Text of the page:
Diabetic Friendly

diabetes-weight-control

Contrary to what you may have heard, there is no “diabetes diet,” per se — and that’s good news!   Having my grandmother and step father both being diabetic, I have learned to design healthier recipes.  Now don’t think I gave up on all those delicious dishes, because you can have them too in moderation.  I recently took the diabetes nutrition class here at St. Anthony’s hospital where I work.  I learned so much, that I even changed my own diet and ways of eating.  In response, I lost 8 lbs in just 2 months.

So especially throughout the Holiday Season, you do not have to miss out on all the great cooking and goodies.  Mainly you need to follow a few easy steps, and you too can have a healthy Healthy Holiday Season.

The foods recommended for a diabetes diet to control blood glucose (or blood sugar) are good for those with diabetes — and everyone else. This means that you and your family can eat the same healthy foods at mealtime. However, for people with diabetes, the total amounts of carbohydrates consumed each day must be monitored carefully. Of the different components of nutrition — carbohydrates, fats, and proteins — carbohydrates have the greatest influence on blood sugar levels. Most people with diabetes also have to monitor total fat consumption and protein intake, too.

To keep your blood sugar levels in check, you need to make healthy food choices, exercise regularly, and take the medicines your health care provider prescribes. A dietitian can provide in-depth nutrition education to help you develop a personalized meal plan that fits your lifestyle and activity level, and meets your medical needs.

So as I mentioned above, a few members of my family, including my grandmother and step father are both diabetic, I decided to provide recipes that they along with everyone else could benefit from.  As you read above, there is no diabetes diet, but below are some of the recipes that can aid in keeping blood sugar in control.  Please let me know how you like these recipes.  Some are mine, and some are from around the internet that I have dug up.  Also, feel free to send me your recipes as well at this link.

Choosing Healthy Foods
The thought of a diet can feel overwhelming when you’re learning to manage your type 2 diabetes. However, diet is not only about eating less of the foods that you love or about losing weight—it’s also about making some simple lifestyle changes that you can enjoy and stay with. You may be surprised to find that you can eat right while still eating many of the foods that you like. When you have type 2 diabetes, eating well-balanced meals in the correct amounts can help you manage your blood sugar levels.

Using smart-food principles
There always seems to be a story in the media about a food that’s just been found to be good or bad for you. Some basic principles have weathered the fad diets and stood the test of time. Here are some healthful food choices that you and your family can depend on:

  • Eat lots of vegetables and fruits. To get good variety, choose from the rainbow of colors available. Eat low-starch or nonstarchy vegetables, such as spinach, carrots, broccoli, or green beans, with meals.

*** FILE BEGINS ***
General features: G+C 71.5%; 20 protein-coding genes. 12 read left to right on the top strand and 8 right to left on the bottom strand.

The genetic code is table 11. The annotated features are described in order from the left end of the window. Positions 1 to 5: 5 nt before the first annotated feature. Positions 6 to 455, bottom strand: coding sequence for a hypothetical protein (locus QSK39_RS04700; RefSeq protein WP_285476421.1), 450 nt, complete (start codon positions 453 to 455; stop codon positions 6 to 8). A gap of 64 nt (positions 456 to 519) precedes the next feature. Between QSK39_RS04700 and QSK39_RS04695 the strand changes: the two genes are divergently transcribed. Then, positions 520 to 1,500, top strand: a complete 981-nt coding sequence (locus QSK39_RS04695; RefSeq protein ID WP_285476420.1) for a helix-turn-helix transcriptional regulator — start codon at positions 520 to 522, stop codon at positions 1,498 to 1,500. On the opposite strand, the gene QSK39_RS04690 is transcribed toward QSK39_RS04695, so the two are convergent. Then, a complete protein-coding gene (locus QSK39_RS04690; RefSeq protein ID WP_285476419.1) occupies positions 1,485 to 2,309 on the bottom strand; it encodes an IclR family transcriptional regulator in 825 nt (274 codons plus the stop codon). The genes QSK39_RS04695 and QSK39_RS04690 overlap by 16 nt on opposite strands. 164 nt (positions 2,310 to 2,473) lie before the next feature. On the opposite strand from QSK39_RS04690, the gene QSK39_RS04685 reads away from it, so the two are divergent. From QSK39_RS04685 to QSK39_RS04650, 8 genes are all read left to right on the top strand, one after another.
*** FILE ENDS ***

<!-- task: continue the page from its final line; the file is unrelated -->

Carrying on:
• Choose whole-grain foods over processed-grain products. Try brown rice with your stir-fry or whole-wheat spaghetti with your favorite pasta sauce.
  • Include dried beans, like kidney or pinto beans, and lentils in your meals.
  • Include fish in your meals 2 to 3 times a week.
  • Choose lean meats. For example, cuts of beef and pork that end in “loin,” such as pork loin and sirloin, are good choices. Remove the skin from chicken and turkey.
  • Choose nonfat dairy, such as skim milk, nonfat yogurt, and nonfat cheese.
  • Choose water and calorie-free diet drinks instead of regular soda, fruit punch, sweet tea, and other sugar-sweetened drinks.
  • Cook with liquid oils instead of solid fats, which can be high in saturated and trans fats. Remember that all fats are high in calories. If you’re trying to lose weight, watch your portion sizes of added fats.
  • Cut back on high-calorie snacks and desserts, such as chips, cookies, cakes, and full-fat ice cream.
  • If you eat too much, you can gain weight, even if what you’re eating is healthful, so watch your portion sizes.

Click HERE to jump to the full list of Low Carb recipes that you can go through.

 

 

2 Comments on Diabetic Friendly

  1. avatar Stephanie Williams // June 29, 2013 at 6:25 pm // Reply

    Thank you so much for having a diabetic section!! I was counting on having Paula’s new cookbook, “Testament”, to help me with my Type 2. But now the cowardly publisher has pulled the rug out from under Paula, along with so many others. I still can’t believe they cancelled a book that was on the number one best seller list on Amazon before it had even been published.

    Anyway, I appreciate you website so much and I look forward to finding much inspiration here.

    God bless you!

    Sincerely,

    Stephanie Williams

  2. We stumbled over here different web page and thought I might as
    well check things out. I like what I see so i am just following you.

    Look forward to looking at your web page for a second time.

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